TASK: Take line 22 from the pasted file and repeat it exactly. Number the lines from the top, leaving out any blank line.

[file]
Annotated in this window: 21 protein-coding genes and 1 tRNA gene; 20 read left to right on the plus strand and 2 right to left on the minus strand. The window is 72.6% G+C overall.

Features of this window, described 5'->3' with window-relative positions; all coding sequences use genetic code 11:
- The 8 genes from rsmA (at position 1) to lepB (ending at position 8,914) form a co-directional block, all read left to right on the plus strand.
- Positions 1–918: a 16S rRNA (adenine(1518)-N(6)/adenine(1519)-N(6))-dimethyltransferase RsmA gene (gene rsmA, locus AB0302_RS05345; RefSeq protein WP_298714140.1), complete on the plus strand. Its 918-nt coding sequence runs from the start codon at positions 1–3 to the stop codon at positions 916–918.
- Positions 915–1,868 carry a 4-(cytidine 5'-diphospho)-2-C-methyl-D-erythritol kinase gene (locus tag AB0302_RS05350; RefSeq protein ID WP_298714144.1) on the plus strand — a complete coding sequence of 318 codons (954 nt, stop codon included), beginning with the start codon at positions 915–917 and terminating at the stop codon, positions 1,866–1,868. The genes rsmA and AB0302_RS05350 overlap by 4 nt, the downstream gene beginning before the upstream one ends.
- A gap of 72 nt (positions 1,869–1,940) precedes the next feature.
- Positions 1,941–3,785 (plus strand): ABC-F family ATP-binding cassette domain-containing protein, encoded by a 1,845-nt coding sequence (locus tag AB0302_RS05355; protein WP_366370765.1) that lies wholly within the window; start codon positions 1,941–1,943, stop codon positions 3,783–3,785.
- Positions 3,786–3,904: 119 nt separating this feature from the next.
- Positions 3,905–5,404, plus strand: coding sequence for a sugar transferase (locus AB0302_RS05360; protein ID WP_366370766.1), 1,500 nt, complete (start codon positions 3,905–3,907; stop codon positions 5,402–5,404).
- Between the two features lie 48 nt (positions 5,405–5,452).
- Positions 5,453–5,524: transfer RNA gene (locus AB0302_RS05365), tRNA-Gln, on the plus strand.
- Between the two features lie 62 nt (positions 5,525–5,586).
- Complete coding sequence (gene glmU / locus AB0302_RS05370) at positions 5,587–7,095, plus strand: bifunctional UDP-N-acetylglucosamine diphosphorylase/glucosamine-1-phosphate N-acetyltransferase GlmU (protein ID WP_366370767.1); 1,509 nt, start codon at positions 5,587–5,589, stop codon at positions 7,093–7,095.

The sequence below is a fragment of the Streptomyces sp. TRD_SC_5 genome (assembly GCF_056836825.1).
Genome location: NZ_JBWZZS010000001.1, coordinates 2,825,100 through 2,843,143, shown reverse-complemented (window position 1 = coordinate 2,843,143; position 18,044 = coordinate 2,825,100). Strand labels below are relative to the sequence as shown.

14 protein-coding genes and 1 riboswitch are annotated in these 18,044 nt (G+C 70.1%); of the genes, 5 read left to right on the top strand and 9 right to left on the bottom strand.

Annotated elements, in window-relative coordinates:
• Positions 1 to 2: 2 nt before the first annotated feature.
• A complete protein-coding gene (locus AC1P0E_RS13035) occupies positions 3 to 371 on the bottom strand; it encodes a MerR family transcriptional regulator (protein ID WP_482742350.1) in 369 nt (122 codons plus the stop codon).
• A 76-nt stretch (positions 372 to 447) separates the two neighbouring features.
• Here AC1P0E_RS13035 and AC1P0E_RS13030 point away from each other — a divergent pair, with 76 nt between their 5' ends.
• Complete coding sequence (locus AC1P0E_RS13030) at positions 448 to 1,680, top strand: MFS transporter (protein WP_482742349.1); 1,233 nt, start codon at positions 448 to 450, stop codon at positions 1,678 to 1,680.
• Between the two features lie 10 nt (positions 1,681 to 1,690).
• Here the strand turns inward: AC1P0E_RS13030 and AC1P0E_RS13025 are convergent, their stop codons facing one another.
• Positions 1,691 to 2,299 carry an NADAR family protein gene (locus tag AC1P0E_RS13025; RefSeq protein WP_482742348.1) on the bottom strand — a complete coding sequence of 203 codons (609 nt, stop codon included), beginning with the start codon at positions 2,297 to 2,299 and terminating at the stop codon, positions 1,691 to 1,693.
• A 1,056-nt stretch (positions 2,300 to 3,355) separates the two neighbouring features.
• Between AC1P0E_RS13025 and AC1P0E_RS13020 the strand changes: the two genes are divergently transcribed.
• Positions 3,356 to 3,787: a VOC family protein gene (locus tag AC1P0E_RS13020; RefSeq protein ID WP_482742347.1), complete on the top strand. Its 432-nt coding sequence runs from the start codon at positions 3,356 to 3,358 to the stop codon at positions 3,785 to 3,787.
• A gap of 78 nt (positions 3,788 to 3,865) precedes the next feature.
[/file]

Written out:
• Complete coding sequence (locus AC1P0E_RS13030) at positions 448 to 1,680, top strand: MFS transporter (protein WP_482742349.1); 1,233 nt, start codon at positions 448 to 450, stop codon at positions 1,678 to 1,680.